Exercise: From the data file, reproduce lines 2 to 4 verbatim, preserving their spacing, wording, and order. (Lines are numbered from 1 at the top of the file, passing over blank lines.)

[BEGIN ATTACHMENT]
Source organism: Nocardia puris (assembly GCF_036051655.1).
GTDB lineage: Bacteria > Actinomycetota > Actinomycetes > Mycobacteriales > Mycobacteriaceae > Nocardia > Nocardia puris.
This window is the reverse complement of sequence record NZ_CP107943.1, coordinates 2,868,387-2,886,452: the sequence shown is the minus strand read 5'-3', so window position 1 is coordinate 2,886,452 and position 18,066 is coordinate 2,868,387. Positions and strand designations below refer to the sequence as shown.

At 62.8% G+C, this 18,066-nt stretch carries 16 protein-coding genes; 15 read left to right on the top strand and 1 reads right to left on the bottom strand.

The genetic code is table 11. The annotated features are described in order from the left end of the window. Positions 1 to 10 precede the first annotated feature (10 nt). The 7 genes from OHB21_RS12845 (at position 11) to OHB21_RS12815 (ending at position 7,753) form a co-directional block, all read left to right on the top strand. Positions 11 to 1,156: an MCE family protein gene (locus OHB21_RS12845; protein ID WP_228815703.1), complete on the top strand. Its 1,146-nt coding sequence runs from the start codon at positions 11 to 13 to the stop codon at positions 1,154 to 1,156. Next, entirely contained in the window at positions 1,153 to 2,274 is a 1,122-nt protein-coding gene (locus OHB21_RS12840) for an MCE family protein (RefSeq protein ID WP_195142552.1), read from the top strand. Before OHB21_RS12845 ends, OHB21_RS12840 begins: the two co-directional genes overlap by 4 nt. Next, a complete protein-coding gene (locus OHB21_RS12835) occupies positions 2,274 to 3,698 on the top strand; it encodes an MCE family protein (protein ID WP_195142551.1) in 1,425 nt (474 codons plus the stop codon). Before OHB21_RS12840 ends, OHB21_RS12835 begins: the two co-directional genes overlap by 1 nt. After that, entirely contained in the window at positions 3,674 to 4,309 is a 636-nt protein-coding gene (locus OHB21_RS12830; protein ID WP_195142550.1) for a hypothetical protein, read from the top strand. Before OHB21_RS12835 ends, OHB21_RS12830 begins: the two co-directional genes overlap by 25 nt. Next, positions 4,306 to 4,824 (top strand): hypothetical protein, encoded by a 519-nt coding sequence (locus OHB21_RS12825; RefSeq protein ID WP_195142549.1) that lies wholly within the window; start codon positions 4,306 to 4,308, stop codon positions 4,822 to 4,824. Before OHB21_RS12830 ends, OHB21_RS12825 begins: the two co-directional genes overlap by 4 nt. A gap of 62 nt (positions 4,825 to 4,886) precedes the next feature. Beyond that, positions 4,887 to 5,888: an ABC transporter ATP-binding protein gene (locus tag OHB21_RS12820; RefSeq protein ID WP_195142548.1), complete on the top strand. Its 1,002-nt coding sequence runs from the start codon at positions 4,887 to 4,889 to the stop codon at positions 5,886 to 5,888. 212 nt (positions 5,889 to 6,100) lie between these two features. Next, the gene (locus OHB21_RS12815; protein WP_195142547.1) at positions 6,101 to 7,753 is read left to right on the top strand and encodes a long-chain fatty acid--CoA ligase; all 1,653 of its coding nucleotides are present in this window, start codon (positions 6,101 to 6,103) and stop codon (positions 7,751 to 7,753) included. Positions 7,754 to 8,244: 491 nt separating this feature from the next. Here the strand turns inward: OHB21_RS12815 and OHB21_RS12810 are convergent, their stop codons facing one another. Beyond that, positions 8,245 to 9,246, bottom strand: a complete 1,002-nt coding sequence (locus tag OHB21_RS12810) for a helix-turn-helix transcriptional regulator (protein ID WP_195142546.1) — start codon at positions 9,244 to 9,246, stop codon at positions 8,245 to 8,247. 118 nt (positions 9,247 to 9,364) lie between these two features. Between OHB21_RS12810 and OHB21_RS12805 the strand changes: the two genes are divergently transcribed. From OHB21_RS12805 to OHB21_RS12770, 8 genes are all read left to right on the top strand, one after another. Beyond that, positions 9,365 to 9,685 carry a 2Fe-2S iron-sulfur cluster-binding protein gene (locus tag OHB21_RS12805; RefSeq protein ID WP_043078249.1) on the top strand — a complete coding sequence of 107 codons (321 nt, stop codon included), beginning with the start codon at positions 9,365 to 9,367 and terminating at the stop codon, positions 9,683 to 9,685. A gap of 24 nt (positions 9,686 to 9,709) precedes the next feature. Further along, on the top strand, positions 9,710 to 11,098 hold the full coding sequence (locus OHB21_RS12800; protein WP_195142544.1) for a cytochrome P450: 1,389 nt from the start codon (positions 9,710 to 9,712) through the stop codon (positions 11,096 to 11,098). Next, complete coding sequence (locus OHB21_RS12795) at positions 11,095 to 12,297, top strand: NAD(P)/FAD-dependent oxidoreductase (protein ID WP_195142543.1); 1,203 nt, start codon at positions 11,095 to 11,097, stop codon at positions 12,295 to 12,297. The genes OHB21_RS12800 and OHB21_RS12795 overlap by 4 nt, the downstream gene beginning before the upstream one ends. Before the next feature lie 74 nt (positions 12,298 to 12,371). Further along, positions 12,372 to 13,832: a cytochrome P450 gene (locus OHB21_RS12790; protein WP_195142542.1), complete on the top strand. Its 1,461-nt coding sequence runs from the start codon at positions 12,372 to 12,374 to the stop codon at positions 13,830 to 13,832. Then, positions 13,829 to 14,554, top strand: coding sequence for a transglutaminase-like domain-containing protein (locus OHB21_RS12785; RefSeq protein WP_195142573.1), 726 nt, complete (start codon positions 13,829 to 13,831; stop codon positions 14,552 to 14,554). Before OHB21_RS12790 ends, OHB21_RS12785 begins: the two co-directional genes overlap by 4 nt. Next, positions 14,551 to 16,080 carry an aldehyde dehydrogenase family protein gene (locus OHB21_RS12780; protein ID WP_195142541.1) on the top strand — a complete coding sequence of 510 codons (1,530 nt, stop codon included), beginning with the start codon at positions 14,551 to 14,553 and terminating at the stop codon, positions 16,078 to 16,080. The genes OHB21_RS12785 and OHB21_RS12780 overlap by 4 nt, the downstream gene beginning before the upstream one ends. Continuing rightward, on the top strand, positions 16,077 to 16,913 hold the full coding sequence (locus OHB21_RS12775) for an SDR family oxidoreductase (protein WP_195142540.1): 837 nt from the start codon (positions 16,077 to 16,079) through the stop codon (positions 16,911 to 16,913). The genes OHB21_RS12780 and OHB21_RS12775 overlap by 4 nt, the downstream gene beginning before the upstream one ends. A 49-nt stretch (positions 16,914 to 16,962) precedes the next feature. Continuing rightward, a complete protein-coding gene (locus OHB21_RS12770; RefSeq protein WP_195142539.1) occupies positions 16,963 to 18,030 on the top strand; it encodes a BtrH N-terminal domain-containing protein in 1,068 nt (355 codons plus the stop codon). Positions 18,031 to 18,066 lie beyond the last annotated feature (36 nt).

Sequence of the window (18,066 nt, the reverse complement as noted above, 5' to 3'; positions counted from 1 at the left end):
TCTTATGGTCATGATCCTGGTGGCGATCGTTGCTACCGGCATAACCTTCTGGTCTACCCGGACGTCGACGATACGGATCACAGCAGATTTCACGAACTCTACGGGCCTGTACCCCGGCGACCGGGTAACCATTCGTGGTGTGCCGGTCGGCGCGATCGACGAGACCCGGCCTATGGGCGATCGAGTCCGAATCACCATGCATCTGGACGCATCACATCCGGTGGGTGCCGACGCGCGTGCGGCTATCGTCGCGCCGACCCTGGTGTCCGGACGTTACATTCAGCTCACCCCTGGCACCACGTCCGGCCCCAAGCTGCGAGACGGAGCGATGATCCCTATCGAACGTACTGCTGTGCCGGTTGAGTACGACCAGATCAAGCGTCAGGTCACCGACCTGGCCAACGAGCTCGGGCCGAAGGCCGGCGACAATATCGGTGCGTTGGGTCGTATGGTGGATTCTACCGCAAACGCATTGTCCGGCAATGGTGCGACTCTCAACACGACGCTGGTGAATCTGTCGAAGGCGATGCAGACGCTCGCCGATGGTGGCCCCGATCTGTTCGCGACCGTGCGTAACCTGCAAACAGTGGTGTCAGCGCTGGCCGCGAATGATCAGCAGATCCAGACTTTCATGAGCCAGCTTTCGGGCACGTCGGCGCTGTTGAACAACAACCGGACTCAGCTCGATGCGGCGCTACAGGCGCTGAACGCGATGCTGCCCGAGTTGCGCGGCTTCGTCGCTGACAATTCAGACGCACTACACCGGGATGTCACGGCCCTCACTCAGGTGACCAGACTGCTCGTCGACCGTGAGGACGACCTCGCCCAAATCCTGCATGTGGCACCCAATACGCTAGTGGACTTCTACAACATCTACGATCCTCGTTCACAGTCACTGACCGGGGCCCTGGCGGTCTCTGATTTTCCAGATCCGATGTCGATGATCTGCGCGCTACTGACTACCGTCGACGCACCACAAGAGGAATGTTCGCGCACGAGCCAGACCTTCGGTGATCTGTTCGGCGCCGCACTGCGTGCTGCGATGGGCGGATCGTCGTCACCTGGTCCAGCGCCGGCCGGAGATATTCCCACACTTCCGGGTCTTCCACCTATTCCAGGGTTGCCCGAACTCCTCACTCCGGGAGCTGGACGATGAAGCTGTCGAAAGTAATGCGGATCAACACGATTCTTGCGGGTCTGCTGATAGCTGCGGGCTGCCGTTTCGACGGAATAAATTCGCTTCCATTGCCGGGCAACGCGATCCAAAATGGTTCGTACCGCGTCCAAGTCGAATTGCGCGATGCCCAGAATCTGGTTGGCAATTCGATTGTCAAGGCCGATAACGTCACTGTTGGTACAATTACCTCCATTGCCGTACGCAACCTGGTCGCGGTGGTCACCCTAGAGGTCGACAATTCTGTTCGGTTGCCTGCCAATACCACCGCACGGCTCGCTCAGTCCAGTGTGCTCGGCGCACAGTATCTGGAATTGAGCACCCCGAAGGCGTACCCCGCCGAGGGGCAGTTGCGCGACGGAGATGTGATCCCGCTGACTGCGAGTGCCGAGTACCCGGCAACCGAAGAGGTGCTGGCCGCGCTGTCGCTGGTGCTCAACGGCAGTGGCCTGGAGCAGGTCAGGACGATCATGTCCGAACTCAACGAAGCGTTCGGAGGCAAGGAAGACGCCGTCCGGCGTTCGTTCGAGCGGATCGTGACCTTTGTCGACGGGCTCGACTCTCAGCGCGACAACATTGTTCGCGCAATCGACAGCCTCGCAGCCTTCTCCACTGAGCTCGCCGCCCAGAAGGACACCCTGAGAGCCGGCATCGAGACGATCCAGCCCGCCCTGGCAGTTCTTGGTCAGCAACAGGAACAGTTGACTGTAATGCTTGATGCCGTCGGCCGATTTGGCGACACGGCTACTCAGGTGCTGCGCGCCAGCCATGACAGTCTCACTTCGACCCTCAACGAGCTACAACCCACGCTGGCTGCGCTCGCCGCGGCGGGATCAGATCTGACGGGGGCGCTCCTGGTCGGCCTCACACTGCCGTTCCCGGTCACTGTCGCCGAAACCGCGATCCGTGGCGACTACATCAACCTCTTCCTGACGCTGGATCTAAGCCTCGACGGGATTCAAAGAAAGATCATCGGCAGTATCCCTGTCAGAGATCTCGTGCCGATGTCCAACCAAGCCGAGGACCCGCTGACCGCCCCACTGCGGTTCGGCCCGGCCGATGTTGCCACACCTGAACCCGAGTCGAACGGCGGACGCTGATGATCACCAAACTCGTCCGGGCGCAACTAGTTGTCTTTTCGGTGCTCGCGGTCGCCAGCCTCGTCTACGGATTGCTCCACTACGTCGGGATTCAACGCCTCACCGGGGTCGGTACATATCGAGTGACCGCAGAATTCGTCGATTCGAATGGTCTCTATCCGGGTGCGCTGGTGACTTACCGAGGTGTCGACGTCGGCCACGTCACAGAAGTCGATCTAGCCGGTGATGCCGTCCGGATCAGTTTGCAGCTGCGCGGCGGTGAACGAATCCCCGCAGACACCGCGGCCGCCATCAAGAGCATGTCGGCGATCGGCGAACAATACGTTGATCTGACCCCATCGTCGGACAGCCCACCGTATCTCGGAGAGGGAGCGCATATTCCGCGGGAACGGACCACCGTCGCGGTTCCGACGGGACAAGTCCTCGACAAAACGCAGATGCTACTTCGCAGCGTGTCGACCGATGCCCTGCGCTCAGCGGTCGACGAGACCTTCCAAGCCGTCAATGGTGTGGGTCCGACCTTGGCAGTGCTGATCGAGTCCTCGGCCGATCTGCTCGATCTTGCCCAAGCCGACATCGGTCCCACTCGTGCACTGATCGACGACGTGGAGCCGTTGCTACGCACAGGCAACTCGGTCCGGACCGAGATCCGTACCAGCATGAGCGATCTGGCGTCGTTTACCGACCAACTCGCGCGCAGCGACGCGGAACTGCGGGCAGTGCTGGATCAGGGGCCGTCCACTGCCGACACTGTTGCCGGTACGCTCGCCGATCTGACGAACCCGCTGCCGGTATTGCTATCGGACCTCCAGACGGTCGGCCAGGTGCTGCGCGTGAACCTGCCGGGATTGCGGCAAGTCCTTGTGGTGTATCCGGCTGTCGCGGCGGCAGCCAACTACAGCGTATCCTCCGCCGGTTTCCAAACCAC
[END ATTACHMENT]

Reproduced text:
GTDB lineage: Bacteria > Actinomycetota > Actinomycetes > Mycobacteriales > Mycobacteriaceae > Nocardia > Nocardia puris.
This window is the reverse complement of sequence record NZ_CP107943.1, coordinates 2,868,387-2,886,452: the sequence shown is the minus strand read 5'-3', so window position 1 is coordinate 2,886,452 and position 18,066 is coordinate 2,868,387. Positions and strand designations below refer to the sequence as shown.

At 62.8% G+C, this 18,066-nt stretch carries 16 protein-coding genes; 15 read left to right on the top strand and 1 reads right to left on the bottom strand.